The effectiveness of cannabis-based products for chronic neuropathic pain is not supported by high-quality evidence, according to a study published in Cochrane Database of Systematic Reviews. In addition, any potential benefits of cannabis-based medicines for treatment of the condition might be outweighed by associated nervous system adverse events and psychiatric disorders.
Three investigators conducted a review of 16 randomized double-blind controlled studies, 2 to 26 weeks long, involving 1750 adult participants, to assess the efficacy, safety, and tolerability of cannabis-based medicines for neuropathic pain compared with placebo.
They also examined each study for quality level and risk for bias. The studies included in this review evaluated a variety of cannabis-based medicines such as herbal cannabis as well as sprays and tablets containing either synthetic or plant-derived active cannabis ingredients.
Reviewers rated quality of evidence for each study based on the associated number of “unclear or high risks of bias judgments”: low (6-8; 2 studies), moderate (3-5; 12 studies), and high (0-2; 2 studies).
Cannabis (at any dose) was found to provide ≥50% pain relief to a greater percentage of individuals compared with placebo (21% vs 17%, respectively; risk difference [RD], 0.05; 95% CI, 0.00-0.09). Evidence for improvement — assessed with the Patient Global Impression of Change — was 26% with cannabis vs 21% with placebo (RD, 0.09; 95% CI, 0.01-0.17; very low quality evidence). Tolerability was comparable for cannabis and placebo (very low quality evidence).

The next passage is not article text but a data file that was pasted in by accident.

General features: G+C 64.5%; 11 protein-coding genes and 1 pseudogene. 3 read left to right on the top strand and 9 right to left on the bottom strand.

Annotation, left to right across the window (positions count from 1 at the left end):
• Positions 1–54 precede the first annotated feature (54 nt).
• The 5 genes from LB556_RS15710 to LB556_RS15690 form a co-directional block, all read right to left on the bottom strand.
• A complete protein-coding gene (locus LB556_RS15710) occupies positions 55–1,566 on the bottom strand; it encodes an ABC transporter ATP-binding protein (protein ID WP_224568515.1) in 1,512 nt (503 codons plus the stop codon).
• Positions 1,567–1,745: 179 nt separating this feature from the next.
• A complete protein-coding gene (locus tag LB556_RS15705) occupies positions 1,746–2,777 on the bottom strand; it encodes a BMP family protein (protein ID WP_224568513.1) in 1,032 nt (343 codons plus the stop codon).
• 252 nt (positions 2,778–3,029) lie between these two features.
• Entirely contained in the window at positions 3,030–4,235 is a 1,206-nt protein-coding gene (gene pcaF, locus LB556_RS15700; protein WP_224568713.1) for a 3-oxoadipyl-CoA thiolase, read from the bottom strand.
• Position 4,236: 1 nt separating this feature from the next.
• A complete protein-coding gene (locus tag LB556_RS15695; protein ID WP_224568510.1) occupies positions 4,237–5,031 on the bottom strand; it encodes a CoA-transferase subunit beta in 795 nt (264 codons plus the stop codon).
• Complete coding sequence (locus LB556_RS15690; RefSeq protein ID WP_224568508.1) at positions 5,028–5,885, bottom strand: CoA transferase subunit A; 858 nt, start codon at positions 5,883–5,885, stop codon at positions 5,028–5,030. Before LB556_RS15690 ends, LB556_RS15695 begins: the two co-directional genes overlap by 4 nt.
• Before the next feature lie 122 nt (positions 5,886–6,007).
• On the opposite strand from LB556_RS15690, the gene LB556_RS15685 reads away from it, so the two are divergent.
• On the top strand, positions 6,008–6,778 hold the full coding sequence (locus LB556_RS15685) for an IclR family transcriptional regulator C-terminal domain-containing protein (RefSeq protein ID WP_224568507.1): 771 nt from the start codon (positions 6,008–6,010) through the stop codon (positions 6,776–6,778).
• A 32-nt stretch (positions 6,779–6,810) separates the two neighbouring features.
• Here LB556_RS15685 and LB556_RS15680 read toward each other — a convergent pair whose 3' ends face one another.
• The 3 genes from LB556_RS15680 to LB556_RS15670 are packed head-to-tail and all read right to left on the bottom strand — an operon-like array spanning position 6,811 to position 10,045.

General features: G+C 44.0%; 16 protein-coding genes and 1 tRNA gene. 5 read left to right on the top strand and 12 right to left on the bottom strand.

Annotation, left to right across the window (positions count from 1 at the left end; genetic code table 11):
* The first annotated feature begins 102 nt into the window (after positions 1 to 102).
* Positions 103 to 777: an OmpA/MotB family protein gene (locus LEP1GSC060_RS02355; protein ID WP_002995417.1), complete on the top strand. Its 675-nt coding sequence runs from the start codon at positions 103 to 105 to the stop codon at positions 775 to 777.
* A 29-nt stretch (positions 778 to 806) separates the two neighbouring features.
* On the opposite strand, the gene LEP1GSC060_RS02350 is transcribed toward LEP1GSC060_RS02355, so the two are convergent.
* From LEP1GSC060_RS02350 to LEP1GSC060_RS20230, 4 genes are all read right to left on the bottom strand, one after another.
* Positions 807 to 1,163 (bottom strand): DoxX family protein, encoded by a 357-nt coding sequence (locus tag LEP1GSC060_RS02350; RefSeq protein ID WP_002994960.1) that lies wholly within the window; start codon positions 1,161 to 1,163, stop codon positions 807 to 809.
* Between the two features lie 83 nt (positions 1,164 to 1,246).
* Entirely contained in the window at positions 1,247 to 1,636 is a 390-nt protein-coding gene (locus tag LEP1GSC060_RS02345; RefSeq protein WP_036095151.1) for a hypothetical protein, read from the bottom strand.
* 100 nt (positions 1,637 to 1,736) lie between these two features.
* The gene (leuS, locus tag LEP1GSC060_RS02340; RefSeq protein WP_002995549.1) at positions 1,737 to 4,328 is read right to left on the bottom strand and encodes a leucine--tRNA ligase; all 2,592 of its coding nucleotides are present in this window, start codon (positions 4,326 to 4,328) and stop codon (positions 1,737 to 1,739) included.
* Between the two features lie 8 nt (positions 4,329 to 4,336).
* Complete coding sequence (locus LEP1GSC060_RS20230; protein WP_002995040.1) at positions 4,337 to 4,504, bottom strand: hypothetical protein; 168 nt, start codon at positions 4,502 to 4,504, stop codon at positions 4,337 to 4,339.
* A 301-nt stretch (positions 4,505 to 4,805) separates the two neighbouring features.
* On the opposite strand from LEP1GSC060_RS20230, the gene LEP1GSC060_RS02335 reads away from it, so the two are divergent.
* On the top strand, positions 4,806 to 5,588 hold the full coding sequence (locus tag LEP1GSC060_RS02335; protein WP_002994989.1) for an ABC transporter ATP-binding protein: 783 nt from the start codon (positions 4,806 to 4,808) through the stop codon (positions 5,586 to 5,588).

More study participants dropped out because of adverse events with cannabis-based medicines (10%) than with placebo (5%; RD, 0.04; 95% CI, 0.02-0.07).
In addition, nervous system adverse events and psychiatric disorders may affect a greater percentage of people taking cannabis-based medicines compared with placebo (nervous system adverse events: 61% vs 29%, respectively; RD, 0.38; 95% CI, 0.18-0.58; 9 studies; low-quality evidence; psychiatric disorders: 17% vs 5%, respectively; RD, 0.10; 95% CI, 0.06-0.15; 9 studies; low-quality evidence).
“Since relatively few participants achieve a worthwhile response with cannabis-based medicines, decisions to use these medicines may require stopping rules to avoid the unnecessary exposure to harms in the absence of benefit,” concluded the review authors.
Mücke M, Phillips T, Radbruch L, Petzke F, Häuser W. Cannabis-based medicines for chronic neuropathic pain in adults. Cochrane Database Syst Rev. 2018;3:CD012182.